TCM Genre movies schedule...

Discussion in 'Science Fiction & Fantasy' started by Klaus, Sep 27, 2011.

  1. Christopher

    Christopher Writer Admiral

    Joined:
    Mar 15, 2001
    Well, he recited a script that contained speculation to that effect. They were presented as two possible explanations, not definite facts.


    I've realized something about Gojira. Lives in the remote, hostile depths of the ocean... is unharmed by things that would kill most beings... thrives on radiation... he's an extremophile!
     
  2. Greg Cox

    Greg Cox Admiral Premium Member

    Joined:
    May 12, 2004
    Location:
    Oxford, PA
    Glad to hear it. I taped it impulse, but haven't watched it yet. Sounds like I've got something to look forward to!
     
  3. Scroogourner

    Scroogourner Admiral Admiral

    Joined:
    Sep 4, 2008
    Location:
    Sojourner
    Was up late last night and caught about 15 minutes of Hausa. Wow, talk about trippy! I think it was heavily influenced by Yellow Submarine.
     
  4. Mr. Adventure

    Mr. Adventure Admiral Admiral

    Joined:
    Jun 9, 2001
    Location:
    Mr. Adventure
    That's at least the third time they've shown Hausu (not sure why not just House). Yeah, it's definitely a trippy flick though it seems most Japanese movies are in some way, at least through my Western eyes.
     
  5. RJDonner&Blitzen

    RJDonner&Blitzen Idealistic Cynic and Canon Champion Premium Member

    Joined:
    Jun 11, 2003
    Location:
    RJDiogenes of Boston
    ^^ Probably because it's in the original Japanese, not dubbed. I guess I've never noticed it before because the title doesn't really telegraph that it's a genre flick.

    Good stuff. It's not like the other brand, where you can taste the alcohol. It's very tasty and leaves you with a nice, mellow buzz for those days when you just want to sit around the shanty.

    I'm surprised nobody has used that as a title for a movie yet. :rommie:

    Oh, yeah. Fasten your seat belt. :rommie:

    That's another good comparison.
     
  6. Christopher

    Christopher Writer Admiral

    Joined:
    Mar 15, 2001
    Mothra was fun. I liked Zen, the chubby reporter; he was a good comic hero. And it's interesting how it's kind of a King Kong pastiche, with baddie Carl Nelson being basically a more malevolent and powerful Carl Denham. Also kind of a clever twist that they took the scale-changing special effects in the other direction this time out, giving us not just giant monsters but tiny people. That, plus Mothra being more a protector and avenger of injustice than a malevolent predator, gave us some new variations on the kaiju formula -- and the latter would influence many other movies in the genre.

    I'm used to seeing old American shows and movies that feature imaginary foreign countries that are stand-ins for real ones and where everyone speaks English (they were a staple of the Mission: Impossible TV series). But it's kind of freaky to see it the other way around, with "Rolisica" as a thinly veiled stand-in for the United States, a powerful, English-speaking nation east of Japan whose key metropolis is "New Kirk City" -- yet Nelson and his goons often speak Japanese to each other even when alone or back in their own country.


    The H-Man was an interesting departure, but not that great. The crime story and monster story didn't mesh all that well, and the monsters proved far too easy to defeat, being rather passive in the climactic sequence aside from conveniently taking out the human bad guy. Also, why did so many people think that shooting at a moving puddle of ooze would accomplish anything? Did they think ooze had any vital organs?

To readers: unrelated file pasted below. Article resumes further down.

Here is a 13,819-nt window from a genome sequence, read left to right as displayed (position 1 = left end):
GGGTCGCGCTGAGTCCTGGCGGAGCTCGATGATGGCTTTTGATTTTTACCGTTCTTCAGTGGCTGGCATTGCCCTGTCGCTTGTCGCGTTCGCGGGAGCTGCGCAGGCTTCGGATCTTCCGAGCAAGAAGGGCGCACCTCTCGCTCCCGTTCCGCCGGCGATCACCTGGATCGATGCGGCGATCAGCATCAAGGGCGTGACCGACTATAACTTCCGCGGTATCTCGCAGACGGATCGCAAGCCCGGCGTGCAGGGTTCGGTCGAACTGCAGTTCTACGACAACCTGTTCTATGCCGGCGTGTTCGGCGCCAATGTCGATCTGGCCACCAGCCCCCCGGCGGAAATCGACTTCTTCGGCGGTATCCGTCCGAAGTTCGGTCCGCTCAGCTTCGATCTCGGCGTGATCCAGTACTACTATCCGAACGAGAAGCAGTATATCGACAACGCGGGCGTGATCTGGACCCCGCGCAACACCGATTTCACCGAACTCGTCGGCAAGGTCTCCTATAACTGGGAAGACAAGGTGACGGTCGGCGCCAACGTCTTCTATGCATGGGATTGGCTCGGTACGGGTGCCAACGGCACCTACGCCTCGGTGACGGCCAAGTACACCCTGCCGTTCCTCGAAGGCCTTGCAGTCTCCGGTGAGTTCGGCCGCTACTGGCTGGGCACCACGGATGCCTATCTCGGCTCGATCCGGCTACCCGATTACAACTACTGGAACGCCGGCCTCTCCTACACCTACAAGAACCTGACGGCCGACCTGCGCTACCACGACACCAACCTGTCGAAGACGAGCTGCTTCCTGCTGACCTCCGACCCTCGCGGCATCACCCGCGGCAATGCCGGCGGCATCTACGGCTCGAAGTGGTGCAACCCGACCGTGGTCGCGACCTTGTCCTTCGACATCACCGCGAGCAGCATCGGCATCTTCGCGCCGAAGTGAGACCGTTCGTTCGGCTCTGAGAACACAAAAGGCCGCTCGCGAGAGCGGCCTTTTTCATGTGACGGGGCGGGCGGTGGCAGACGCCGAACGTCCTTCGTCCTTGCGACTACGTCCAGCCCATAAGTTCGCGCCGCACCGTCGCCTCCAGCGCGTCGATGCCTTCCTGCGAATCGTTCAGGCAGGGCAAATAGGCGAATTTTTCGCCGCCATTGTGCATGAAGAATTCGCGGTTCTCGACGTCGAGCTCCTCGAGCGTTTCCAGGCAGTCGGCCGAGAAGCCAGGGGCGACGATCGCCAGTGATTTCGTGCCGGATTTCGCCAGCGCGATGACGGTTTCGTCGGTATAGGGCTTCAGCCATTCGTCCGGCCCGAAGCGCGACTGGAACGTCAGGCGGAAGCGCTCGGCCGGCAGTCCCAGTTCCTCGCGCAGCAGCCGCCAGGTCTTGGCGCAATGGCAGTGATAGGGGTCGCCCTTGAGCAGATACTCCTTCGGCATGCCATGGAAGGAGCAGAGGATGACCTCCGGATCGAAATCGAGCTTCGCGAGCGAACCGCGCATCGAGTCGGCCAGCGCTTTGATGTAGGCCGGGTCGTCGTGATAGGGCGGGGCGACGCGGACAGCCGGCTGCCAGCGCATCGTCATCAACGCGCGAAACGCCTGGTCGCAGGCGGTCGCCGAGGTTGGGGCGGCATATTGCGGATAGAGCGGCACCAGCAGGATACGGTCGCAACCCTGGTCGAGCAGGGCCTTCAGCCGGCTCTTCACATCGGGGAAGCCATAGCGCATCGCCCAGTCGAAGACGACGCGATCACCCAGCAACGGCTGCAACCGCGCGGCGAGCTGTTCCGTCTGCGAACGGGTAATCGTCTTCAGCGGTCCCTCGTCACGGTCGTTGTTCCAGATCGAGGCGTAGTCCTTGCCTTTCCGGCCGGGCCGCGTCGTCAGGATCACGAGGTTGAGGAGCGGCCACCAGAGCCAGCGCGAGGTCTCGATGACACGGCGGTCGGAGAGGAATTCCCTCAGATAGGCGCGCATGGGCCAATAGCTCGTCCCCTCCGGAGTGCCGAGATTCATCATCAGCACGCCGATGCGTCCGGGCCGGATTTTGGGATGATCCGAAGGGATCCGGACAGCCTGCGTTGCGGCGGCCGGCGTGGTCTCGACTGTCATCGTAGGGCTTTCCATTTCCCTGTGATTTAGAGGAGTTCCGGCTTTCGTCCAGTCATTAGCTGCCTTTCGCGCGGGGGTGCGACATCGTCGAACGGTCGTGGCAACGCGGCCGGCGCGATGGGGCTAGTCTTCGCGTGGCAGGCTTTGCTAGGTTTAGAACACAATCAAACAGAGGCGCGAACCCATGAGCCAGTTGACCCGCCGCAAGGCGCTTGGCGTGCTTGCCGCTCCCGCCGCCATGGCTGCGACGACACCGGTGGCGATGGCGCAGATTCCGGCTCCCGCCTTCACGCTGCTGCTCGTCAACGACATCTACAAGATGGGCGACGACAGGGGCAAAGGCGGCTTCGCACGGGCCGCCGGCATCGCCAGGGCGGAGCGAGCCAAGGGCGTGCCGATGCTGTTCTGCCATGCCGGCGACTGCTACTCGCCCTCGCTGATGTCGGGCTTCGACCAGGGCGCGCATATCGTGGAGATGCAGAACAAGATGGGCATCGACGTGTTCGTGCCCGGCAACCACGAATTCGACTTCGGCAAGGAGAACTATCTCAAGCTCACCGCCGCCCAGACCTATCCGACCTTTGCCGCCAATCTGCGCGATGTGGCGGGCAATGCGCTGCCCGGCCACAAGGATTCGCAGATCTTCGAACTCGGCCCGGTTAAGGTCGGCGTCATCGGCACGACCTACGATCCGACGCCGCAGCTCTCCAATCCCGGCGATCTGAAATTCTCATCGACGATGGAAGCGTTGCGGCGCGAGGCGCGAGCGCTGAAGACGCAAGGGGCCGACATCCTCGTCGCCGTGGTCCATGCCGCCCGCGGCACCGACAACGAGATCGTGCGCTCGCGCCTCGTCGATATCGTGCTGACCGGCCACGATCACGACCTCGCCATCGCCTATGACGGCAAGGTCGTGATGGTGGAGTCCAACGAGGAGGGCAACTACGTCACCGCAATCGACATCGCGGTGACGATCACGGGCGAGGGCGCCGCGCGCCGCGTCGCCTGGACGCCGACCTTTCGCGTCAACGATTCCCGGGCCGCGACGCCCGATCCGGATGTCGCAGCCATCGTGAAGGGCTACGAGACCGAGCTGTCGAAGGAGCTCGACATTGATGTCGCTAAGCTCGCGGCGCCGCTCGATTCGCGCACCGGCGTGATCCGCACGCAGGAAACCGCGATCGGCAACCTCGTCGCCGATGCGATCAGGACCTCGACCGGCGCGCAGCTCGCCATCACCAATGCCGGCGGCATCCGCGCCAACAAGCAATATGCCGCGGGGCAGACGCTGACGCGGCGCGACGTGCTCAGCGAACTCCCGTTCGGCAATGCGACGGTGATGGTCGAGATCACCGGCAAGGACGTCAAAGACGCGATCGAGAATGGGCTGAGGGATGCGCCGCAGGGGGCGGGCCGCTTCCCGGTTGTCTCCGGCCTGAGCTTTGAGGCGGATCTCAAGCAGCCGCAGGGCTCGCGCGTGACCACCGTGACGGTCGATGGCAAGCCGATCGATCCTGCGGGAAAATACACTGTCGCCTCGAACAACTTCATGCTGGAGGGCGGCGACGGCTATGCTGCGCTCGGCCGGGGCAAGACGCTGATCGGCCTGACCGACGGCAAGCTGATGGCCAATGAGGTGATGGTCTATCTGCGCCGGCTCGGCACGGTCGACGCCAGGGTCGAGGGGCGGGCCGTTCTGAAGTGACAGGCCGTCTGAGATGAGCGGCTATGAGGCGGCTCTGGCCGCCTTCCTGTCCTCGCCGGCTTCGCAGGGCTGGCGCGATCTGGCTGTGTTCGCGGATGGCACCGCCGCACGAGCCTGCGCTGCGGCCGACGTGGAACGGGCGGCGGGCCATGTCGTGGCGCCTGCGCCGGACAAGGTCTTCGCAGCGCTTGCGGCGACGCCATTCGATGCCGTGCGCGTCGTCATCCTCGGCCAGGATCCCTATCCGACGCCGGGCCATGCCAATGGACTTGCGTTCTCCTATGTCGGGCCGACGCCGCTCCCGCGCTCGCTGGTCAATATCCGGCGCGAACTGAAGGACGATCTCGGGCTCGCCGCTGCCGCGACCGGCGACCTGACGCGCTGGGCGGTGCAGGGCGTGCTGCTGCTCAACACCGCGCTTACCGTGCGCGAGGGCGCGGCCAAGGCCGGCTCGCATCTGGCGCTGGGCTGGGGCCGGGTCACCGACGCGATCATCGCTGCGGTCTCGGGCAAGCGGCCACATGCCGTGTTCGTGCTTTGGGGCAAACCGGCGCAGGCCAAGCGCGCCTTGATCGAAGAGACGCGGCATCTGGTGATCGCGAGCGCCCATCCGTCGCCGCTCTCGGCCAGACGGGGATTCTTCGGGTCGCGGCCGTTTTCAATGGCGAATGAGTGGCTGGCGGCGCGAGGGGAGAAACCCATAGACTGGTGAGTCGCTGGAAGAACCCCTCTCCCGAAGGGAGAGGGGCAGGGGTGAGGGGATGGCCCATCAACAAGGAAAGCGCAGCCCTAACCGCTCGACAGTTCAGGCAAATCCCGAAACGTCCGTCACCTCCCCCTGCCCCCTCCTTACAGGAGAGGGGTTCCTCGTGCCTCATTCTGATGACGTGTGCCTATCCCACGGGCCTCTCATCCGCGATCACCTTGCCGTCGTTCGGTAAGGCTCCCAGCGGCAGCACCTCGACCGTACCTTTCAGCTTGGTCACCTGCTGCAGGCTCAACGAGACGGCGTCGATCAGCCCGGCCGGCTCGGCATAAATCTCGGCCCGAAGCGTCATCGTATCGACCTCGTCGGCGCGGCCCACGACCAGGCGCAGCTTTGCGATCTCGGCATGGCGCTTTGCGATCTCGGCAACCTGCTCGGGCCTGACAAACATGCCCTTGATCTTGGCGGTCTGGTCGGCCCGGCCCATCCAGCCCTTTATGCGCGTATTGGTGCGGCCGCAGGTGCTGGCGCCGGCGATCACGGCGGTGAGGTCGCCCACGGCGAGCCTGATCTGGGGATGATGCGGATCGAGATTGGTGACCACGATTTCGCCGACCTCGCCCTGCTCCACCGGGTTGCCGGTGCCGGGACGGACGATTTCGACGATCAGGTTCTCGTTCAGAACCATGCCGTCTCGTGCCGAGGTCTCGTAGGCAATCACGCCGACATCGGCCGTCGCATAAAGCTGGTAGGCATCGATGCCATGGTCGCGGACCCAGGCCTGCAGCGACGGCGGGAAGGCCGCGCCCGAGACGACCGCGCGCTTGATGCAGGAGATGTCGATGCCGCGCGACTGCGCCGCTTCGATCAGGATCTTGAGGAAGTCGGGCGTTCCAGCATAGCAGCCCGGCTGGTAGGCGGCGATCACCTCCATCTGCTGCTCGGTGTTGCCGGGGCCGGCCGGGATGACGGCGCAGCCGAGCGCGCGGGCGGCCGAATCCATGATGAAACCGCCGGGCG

I wonder if the title had a double meaning, with the heroin dealer being the other "H-Man." Although the original title of the film, Bijo to Ekitainingen, means "Beauty and the Liquidman."

    Actually I think that was the only part that wasn't dubbed. Or rather, the actress was overdubbed by (according to IMDb) a Japanese jazz singer named Martha Miyake, but the song we heard was the same one used in the original. There's no doubt the actress we saw was lip-synching the same English words we heard. And if the song was in English in the original, there was no reason to redub it here.

    By the way, several of the voices here were clearly dubbed by Paul Frees, a ubiquitous announcer and voice actor from the '50s-'60s.
     
    Last edited: Jun 20, 2012
  7. Mr. Adventure

    Mr. Adventure Admiral Admiral

    Joined:
    Jun 9, 2001
    Location:
    Mr. Adventure
    ^^ Well, the overdub was humorous, anyway. Didn't seem to match very well.

    I'm not the first with that thought anyway:

    http://www.dvdtalk.com/dvdsavant/s2973toho.html
     
  8. Christopher

    Christopher Writer Admiral

    Joined:
    Mar 15, 2001
    ^Then they were wrong, because it was a Japanese singer who was singing in English, not an American singer replacing the original soundtrack. Lots of movies have singing doubles for their lead actresses -- for instance, Marni Nixon dubbed Natalie Wood's singing in West Side Story and Audrey Hepburn's in My Fair Lady. Presumably the makers of Bijo to Ekitainingen cast Ms. Shirakawa for her looks and non-singing talents and then brought in a popular Japanese jazz singer to record her songs, which were in English since jazz is an American music form. And then, when the film was dubbed into English, the original songs' audio was kept intact -- but some reviewers failed to notice that the lip movements matched (except for occasional synchronization problems) and mistakenly assumed that what they were hearing was added in America to replace a Japanese song.
     
  9. Mr. Adventure

    Mr. Adventure Admiral Admiral

    Joined:
    Jun 9, 2001
    Location:
    Mr. Adventure
    ^^ Yeah, he was wrong about the nationality of the singer (really, how many Japanese artists of the day sounded like that) but I was mainly pointing out that he also thought the dubbing was unconvincing.

    Hey, that's just my opinion though, I'm not trying to "win" here, peace.


    ETA: Y'know, I do believe there isn't a Martha Miyake video on the internet to compare. :(
     
    Last edited: Jun 20, 2012
  10. Christopher

    Christopher Writer Admiral

    Joined:
    Mar 15, 2001
    There's no competition. I just want to make sure the facts are clear.